An orthopaedic surgeon is speaking out in frustration
over excessive waiting times faced by Otago hip and
knee-replacement patients, and says the region is not clearing
a backlog of cases.
Associate Prof David Gwynne-Jones, of Dunedin, said he spent
more time explaining the system to patients than talking
about the operations themselves.
A backlog was not being cleared, orthopaedic surgery volumes
as a whole were increasing, but hip and knee operation
numbers remained largely static.
''It's very frustrating when you have a very straightforward
intervention that can transform people's lives, and instead
we have to mess around sending them back and forwards [to be]
re-scored... instead of just getting on and fixing them,''
Prof Gwynne-Jones said.
Many patients did not meet the threshold, and some had to be
told they might never qualify for surgery.
''Patients find that very hard to understand, and I spend
more time trying to explain the system, than I do trying to
explain the hip operation, so there's something wrong there.
''There's a backlog of cases that need to be done in order to
get to a level where we can offer patients treatment when
they're at an acceptable level of disability, as opposed to
an unacceptable level.''
Otago patients had to be more lame, and in more pain, to
obtain major joint surgery because of a number of factors,
including an older population, a high proportion of farmers
(who are susceptible to arthritis) and previous
under-provision creating a backlog.
His analysis of the situation, published in June in The
New Zealand Medical Journal, was met with a ''deafening
silence'' and the situation was deteriorating ''all the
time'', he said.
''The real question is: what is an acceptable level of need?
And I'm told every year by the registrars who come down from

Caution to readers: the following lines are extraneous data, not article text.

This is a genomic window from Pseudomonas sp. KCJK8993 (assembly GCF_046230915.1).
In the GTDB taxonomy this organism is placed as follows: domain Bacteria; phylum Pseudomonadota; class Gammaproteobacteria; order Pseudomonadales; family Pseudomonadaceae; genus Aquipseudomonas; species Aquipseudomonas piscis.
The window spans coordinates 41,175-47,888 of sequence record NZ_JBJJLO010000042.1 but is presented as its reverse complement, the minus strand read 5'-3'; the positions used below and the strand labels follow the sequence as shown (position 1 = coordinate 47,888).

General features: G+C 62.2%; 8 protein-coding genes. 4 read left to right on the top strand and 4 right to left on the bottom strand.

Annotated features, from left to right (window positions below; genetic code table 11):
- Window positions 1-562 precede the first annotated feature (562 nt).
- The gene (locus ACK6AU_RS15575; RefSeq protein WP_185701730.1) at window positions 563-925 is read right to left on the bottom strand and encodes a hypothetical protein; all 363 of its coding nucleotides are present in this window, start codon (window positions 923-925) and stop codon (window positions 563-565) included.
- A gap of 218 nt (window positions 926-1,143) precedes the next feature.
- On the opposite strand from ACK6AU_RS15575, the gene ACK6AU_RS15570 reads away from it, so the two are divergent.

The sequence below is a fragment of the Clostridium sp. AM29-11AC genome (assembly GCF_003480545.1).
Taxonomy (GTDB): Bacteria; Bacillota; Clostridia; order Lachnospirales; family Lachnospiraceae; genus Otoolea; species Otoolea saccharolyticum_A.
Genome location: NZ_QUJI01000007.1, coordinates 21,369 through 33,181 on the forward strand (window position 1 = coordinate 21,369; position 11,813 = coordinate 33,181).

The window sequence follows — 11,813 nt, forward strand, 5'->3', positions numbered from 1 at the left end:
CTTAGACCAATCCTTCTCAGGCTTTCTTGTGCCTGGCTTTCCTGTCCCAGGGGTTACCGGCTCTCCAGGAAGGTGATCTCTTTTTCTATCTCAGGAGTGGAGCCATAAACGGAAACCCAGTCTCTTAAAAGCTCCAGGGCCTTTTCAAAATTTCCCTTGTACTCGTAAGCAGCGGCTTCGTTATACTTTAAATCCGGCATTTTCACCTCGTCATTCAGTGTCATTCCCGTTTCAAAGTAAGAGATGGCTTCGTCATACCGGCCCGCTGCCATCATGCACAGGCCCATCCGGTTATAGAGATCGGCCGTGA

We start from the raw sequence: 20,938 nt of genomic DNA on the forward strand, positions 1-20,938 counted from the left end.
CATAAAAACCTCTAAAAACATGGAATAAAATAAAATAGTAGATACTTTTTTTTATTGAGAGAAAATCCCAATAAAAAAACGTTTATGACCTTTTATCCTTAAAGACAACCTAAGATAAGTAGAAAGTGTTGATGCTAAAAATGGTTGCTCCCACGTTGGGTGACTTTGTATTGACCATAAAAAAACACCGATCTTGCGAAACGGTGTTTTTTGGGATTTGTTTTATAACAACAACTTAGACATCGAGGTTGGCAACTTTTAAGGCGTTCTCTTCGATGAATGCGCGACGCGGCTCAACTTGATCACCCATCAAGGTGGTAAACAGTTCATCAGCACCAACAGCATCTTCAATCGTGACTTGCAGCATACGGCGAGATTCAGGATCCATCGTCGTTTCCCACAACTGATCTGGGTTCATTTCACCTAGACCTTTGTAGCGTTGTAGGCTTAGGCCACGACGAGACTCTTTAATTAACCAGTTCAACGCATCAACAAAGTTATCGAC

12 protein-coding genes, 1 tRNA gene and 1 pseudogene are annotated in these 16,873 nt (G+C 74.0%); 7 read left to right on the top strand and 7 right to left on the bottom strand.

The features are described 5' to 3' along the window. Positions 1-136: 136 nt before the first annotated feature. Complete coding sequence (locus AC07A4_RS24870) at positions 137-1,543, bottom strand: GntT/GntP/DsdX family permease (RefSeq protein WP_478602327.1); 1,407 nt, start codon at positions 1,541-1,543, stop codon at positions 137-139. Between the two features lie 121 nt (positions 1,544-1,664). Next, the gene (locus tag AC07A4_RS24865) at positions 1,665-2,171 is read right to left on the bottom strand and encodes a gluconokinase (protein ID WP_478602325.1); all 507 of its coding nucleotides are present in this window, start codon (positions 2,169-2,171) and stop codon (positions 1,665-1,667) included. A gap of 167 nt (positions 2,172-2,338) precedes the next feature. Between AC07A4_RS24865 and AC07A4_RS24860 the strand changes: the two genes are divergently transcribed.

Auckland that any of the patients we're rejecting would walk
into an operation in hospitals up north.''
His published analysis said there was health board funding
for about 390 Otago hip or knee replacements, and an
additional 335 were funded by ACC or privately, leaving
''unmet demand'' of at least 73 a year.
Compared with a few years ago, fewer knee and hip joint
operations were being performed.
''There have been 33 fewer major joints done in Otago in
2012-13 compared with 2006-07, a decrease of 7%,'' he said.
The national formula that determined regional funding
compensated for Otago's older population, but underestimated
its impact and should provide more compensation, he argues.
Health Minister Tony Ryall dismissed Prof Gwynne-Jones'
concerns, saying the Southern District Health Board was
performing 40% more orthopaedic operations than five years
ago, including more major joint operations.
The figure included Southland operations. He rejected
criticism of the funding formula.
''The current population-based funding formula, developed by
the Labour government, already takes age into account.''
Prof Gwynne-Jones said Mr Ryall ''conveniently'' chose
2007-08 for comparison, when fewer hips and knees were done
because of lack of hospital resources.
Mr Ryall's figures also included Southland, which last year
performed more hip and knee replacements than its expected
Had he chosen 2006-07, it would demonstrate Otago performed
more hip and knee operations then - 33 more than in 2012-13,
a 7% difference.
Those who did not qualify for surgery were shunted back to
their GP. The issues in Otago were likely to be present in
other areas, too, but not in all, depending on the make-up of